Eliza Carthy: Neptune (Hem Hem Records)

carthy Neptune Eliza Carthy is exhilarating in her passion for invention

4 Stars

Time: 10 tracks /50 Minutes

When a disc begins with the line, “I was drinking champagne with Jerry Springer” it’s a good start, but then the name Eliza Carthy – twice nominated for a Mercury Music Prize – is already a promise of quality. Here she performs one song about each of the last ten years of her life. In effect, it’s a decade of her picking the wrong boys.

Neptune starts off in exhilarating style. Carthy sounds like a female Duke Special on “Blood on my Feet” (which would make a great radio single, as opposed to the usual corporate ones) particularly when this black comedy explodes into the very chorus that honky-tonk piano was invented for, together with some vaudevillian backing vocals buried low in the mix. That the track lasts for over six minutes makes the treat even better.

But there is no more of that. On this disc, Carthy and co-producer Dave Wah eschew any particular sound in favour of bringing out whatever mood lies latent in each song. For example, “War” reports from girls’ nights out with a mainly piano accompaniment that breaks into ska in places; and “Monkey” fuses sounds of indeterminate origin. It could borrow from calypso, or something strangely Spanish. Wherever it comes from, the song uses the image of being Fay Wray up the Empire State building, and some whistling along to the brass section helps it feels a little tongue-in-cheek.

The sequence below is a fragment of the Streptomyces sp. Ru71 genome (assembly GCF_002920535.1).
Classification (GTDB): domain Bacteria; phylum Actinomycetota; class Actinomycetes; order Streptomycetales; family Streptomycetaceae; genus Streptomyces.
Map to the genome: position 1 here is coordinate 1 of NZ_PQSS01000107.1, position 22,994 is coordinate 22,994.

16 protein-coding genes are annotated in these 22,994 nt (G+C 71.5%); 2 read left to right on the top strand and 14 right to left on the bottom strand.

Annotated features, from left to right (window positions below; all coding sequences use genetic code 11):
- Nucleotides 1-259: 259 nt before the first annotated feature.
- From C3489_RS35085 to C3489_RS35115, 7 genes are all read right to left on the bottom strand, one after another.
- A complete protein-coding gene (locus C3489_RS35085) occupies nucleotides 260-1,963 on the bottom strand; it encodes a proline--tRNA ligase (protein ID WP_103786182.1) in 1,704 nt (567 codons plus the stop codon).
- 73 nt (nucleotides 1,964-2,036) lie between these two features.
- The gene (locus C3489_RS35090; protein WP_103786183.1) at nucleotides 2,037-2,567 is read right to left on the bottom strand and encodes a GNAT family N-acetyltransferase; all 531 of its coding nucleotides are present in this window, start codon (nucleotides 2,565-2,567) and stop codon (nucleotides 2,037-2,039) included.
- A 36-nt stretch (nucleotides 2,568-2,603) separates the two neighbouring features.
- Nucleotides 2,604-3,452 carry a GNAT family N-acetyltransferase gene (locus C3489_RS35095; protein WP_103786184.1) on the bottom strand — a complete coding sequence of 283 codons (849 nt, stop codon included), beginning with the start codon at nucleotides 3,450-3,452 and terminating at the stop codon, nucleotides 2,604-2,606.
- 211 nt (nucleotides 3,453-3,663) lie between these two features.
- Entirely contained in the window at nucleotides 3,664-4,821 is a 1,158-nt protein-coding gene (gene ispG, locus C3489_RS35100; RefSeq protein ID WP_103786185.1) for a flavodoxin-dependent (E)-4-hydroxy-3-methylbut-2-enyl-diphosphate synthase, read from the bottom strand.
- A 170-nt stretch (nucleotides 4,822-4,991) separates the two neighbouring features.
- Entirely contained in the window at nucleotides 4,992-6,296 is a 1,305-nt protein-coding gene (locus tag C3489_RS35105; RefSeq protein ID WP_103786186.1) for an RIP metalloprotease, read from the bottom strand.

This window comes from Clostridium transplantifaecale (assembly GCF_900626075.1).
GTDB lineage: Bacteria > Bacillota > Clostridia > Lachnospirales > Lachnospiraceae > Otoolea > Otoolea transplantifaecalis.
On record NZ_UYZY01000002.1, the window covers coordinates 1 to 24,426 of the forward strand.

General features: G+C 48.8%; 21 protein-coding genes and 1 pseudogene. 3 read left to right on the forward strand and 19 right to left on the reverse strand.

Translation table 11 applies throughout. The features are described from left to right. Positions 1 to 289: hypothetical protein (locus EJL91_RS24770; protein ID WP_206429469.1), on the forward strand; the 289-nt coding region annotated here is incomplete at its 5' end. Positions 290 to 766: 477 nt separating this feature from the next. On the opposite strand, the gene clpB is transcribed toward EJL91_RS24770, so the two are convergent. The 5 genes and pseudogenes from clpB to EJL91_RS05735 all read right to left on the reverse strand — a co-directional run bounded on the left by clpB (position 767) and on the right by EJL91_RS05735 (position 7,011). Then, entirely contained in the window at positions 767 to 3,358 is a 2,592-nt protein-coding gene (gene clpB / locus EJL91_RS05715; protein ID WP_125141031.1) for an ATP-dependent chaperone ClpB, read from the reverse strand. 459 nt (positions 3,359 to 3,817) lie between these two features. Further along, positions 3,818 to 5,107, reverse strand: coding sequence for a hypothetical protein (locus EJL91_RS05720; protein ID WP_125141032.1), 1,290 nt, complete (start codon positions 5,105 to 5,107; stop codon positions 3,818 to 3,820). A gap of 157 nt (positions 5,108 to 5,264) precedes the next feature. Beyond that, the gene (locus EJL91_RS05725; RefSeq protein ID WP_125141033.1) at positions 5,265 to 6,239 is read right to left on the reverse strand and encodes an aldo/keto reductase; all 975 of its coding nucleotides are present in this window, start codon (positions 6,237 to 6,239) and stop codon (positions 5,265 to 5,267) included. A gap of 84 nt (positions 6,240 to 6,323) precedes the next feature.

Elsewhere, she lays her heart bare. In “Write a Letter,” Carthy uses minimal percussion, letting the smooth cello and brass wrap themselves around her phrasing like Lycra around a gymnast. Everything shows the shape of the beautiful melody and some aching lyrics.

Her writing is even more striking on “Tea at Five,” where an insistent bass drum beats the stress that she feels. Comparing herself to a house, she sings,

“You are the keeper and you’re there inside my rooms,
Knocking paint from walls, bringing outside in and muddying my carpet with your feet.
You are the landlord and you’re feeding long-dead lilies with your watering can and my old cooking pans.
You tell me that you love me then you break my doors and rake my skin with your wolfman claws.”

Spain gets a more direct mention in “Britain is a Car Park.” Making her political point in surreal style (brought out by dropping old folk harmonies into a frenetic, Latin-tinged musical maelstrom), she tells how everyone has gone from Britain to live in Spain, leaving Czechs and Poles to run the nation. With a nod and a crafty wink to Joni Mitchell, she writes,

“And the oak and the ash and the bonny ivy tree,we covered them in tarmac, sold the land to NCP….The granite mills, took them to museums, paid a euro and a half to see ‘em.We took them to Bilbao, New Leeds as it is now.”

Carthy’s last album Gift, recorded with her mother Norma Waterson, won Best Album in the Radio 2 Folk Awards and she balances working in the family tradition with far more inventive outworkings of her muse, such as this. Not everything here is as effective as the front runner tracks (“Romeo” and “Hansel“ are decent, but also-rans) yet she approaches all the songs with a wry wit that is her own, using the story-telling skills she has learned from the tradition in which she was raised. Her singing is as expressive as the production right across the disc, which is a collection to grow into, listen by listen.

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